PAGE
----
Do twitter or facebook activity influence scientific impact?

Are scientists smart when they promote their work on social media? Isn’t this a waste of time, time which could better be spent in the lab running experiments? No. An analysis of all available articles published by PLoS journals suggests otherwise. My own twitter activity might best be thought of as learning about science (in […]

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Suffering May Lead to Extreme Political Beliefs

Many reasons have been offered for the increasing polarization of political attitudes. Now, a new study uncovers a different, more personal catalyst for moving to the far left or right. It finds people who have experienced significant adversity in their lives are more likely to gravitate toward an extreme spot on the ideological spectrum. This […]

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How Adults Communicate Bias to Children

In a rapidly diversifying society, it’s more important than ever for kids to learn how to get along with people who are different from themselves. But what if we adults are inadvertently making kids prejudiced? That’s the question raised by a new study from the University of Washington. The results suggest that negative biases can […]

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Lower Social Status Causes Less Social Contact and More Depression in Uni Students

A person’s subjective social status reflects how they rank themselves relative to others in their community. Social status can be considered to be a psychological dimension of social class and socioeconomic status, and it has been shown to be positively related to mental health: The higher one’s perceived social status, the better one’s mental health. […]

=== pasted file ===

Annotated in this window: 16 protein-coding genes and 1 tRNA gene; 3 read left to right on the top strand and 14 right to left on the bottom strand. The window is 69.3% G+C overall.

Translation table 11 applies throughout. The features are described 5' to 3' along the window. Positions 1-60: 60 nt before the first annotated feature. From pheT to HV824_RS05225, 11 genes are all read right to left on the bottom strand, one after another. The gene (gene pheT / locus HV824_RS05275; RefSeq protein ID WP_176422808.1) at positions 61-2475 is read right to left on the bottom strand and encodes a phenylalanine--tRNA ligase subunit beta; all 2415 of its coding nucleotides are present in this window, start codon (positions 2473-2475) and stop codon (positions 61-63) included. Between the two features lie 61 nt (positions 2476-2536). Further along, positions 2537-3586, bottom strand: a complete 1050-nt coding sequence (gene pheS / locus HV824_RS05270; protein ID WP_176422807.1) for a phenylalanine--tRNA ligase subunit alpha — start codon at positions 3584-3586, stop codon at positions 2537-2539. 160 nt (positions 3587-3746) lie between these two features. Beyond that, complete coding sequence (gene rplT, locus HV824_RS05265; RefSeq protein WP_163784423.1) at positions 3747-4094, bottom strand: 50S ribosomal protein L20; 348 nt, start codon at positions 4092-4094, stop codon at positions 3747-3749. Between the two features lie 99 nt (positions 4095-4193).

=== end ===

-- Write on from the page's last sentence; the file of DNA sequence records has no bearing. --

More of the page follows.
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Older Women, Deeper Learning, and Greater Satisfaction at University

“The ‘ideal learner’, from an institutional view, is young, well-resourced and not bound by conflicting family obligations” (Mallman & Lee, 2014, p. 3). However, some recent research published in the Journal of Diversity in Higher Education challenges this view. If we consider “ideal learners” to be active, independent, critical, and inquisitive students who go beyond […]

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Mates Make Groups for Individualists But Not for Collectivists

Humans are an incredibly groupy type of animal. We form psychologically-meaningful groups based on our gender, age, nationality, religion, politics, skin colour, occupation, sexual inclination, and sports teams, to name just a few. Even in the artificial environment of psychology labs, people will identify with groups based on their totally random allocation to “Group A.” […]

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Does Warmer Weather Really Make You Happier?

Now that warmer weather is here, people assume greater happiness and new love will follow. However, the data indicate many of these assumptions are iffy and often simply wrong. Read More… Author: Allen R McConnell Ph.D.

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Hugs and Warm Touches Benefit Health and Well-Being

Need a hug? Research shows positive interpersonal touching fights illness, increases happiness and well-being, and supports social connectedness with others. Read More… Author: Allen R McConnell Ph.D.

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Social Psychology

Social Psychology

In some ways, all psychology is social psychology because all psychological areas of study exist within a social context. However, there is a distinct field of social psychology that exists alongside other approaches, such as developmental or cognitive psychology.   Gordon Allport (1968) perhaps puts it best when he describes social psychology as the study of […]

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social psychology research topics

Social Psychology Research Topics

Whether you’re looking for social psychology research topics for your A-Level or AP Psychology class, or considering a research question to explore for your Psychology PhD, the Psychology Unlocked list of social psychology research topics provides you with a strong list of possible avenues to explore. Where possible we include links to university departments seeking PhD applications […]

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